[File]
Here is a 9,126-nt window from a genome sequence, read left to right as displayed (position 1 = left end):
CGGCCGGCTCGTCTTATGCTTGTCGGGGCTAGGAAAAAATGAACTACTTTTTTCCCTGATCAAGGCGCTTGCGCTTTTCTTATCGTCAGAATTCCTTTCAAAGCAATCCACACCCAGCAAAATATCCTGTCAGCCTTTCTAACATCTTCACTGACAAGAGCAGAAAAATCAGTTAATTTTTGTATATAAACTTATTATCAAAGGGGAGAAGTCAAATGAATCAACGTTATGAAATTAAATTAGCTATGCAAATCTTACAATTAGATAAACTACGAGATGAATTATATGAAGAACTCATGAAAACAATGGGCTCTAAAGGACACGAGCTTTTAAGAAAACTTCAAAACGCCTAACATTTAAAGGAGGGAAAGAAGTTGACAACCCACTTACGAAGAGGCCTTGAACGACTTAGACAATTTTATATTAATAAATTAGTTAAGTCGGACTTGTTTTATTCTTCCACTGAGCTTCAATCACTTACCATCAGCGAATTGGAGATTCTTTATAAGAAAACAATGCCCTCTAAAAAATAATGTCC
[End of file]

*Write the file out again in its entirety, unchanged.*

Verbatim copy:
Here is a 9,126-nt window from a genome sequence, read left to right as displayed (position 1 = left end):
CGGCCGGCTCGTCTTATGCTTGTCGGGGCTAGGAAAAAATGAACTACTTTTTTCCCTGATCAAGGCGCTTGCGCTTTTCTTATCGTCAGAATTCCTTTCAAAGCAATCCACACCCAGCAAAATATCCTGTCAGCCTTTCTAACATCTTCACTGACAAGAGCAGAAAAATCAGTTAATTTTTGTATATAAACTTATTATCAAAGGGGAGAAGTCAAATGAATCAACGTTATGAAATTAAATTAGCTATGCAAATCTTACAATTAGATAAACTACGAGATGAATTATATGAAGAACTCATGAAAACAATGGGCTCTAAAGGACACGAGCTTTTAAGAAAACTTCAAAACGCCTAACATTTAAAGGAGGGAAAGAAGTTGACAACCCACTTACGAAGAGGCCTTGAACGACTTAGACAATTTTATATTAATAAATTAGTTAAGTCGGACTTGTTTTATTCTTCCACTGAGCTTCAATCACTTACCATCAGCGAATTGGAGATTCTTTATAAGAAAACAATGCCCTCTAAAAAATAATGTCC